Instead, entrepreneurs should be spending money on things that will truly move the business forward. This might be developing a prototype, testing assumptions, or creating a website to attract buyers. Whatever it is that you spend money on, it should be something that adds to the company’s assets and not just spending money to look like a business with salaries and supplies.
Make Money ASAP
If you do things right and build the company step-by-step, you’ll be able to generate revenue sooner than later. This is important for fledgling companies who will likely need more than just seed money. Getting bigger financial backing usually means showing that you can make money even if you aren’t profitable just yet. Look for the quick wins to send product iterations into the marketplace so that you can be selling while developing a bigger and better iteration of the product.
Done Is Better Than Perfect
When you’re in an incubator or accelerator program, you need to have the right attitude about your business. While you need to have workable results, you should have the attitude that done is better than perfect. Don’t be a perfectionist and be open to the guidance of the mentors. Remember that you’re working on iterations thus having a working product that you can test is better than having a perfect product that actually misses the target because you didn’t take the time to test things as you moved along.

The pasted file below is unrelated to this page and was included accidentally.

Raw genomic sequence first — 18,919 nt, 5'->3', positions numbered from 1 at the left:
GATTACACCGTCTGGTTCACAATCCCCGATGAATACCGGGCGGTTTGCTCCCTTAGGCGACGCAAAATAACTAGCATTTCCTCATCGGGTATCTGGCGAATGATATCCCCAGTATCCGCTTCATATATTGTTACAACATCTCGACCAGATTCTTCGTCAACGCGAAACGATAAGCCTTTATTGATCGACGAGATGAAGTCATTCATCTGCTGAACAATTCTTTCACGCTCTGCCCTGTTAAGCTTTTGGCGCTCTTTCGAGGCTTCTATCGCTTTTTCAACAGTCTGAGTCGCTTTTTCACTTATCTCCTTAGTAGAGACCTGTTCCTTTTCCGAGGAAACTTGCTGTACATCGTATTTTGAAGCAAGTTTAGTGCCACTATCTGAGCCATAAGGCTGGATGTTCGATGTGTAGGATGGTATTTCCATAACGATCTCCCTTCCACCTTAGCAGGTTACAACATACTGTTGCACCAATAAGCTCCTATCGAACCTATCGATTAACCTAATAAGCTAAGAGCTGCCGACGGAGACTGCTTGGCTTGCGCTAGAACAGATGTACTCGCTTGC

Master Your Pitch
You likely had to pitch your idea in order to get into the incubator or accelerator. However, you want to keep perfecting your pitch and get really good at communicating your idea clearly to others. Clearly explaining your idea will help you as you talk to your target audience, strategic partnerships, and mentors. Remember that being a part of this program is likely the first step in working with venture capitalists. The better you are at communicating your idea the more people will be able to help you actuate it. Great communication will bode well for your entire entrepreneur journey.
Choosing an Incubator or Accelerator Program
When you’re starting out, getting as much help as you can is essential. Using the experience of successful entrepreneurs helps you avoid critical mistakes in your business. The first thing that you need to determine is whether or not you need an incubator program or an accelerator program. They both share similarities as you get mentorship from successful entrepreneurs, but the incubator is really a place to develop a new idea into a viable product. Think of an egg in an actual incubator. The chick is growing thanks to the environment it is in. This is how a business incubator works, too!
An accelerator is there to speed progress, ideally reducing the time it takes a business to generate revenues and turn a profit. The goal of an accelerator program is to reduce that timeline from years to months. In other words, you’re putting the gas pedal down on actions that generate money.
Understand what you’re getting when you sign up for an incubator or an accelerator. You have to be willing to give up a part of the equity in your company to participate. These programs usually take between seven and 10 percent. For the equity, you often get office space for the time of the program, networking connections, and mentoring. You may be eligible for a more substantial investment at the end of the program.
Take the time to find the right program where you feel that the mentors really believe in your product and that you will have the necessary support to succeed. Not everyone is a fit for every program.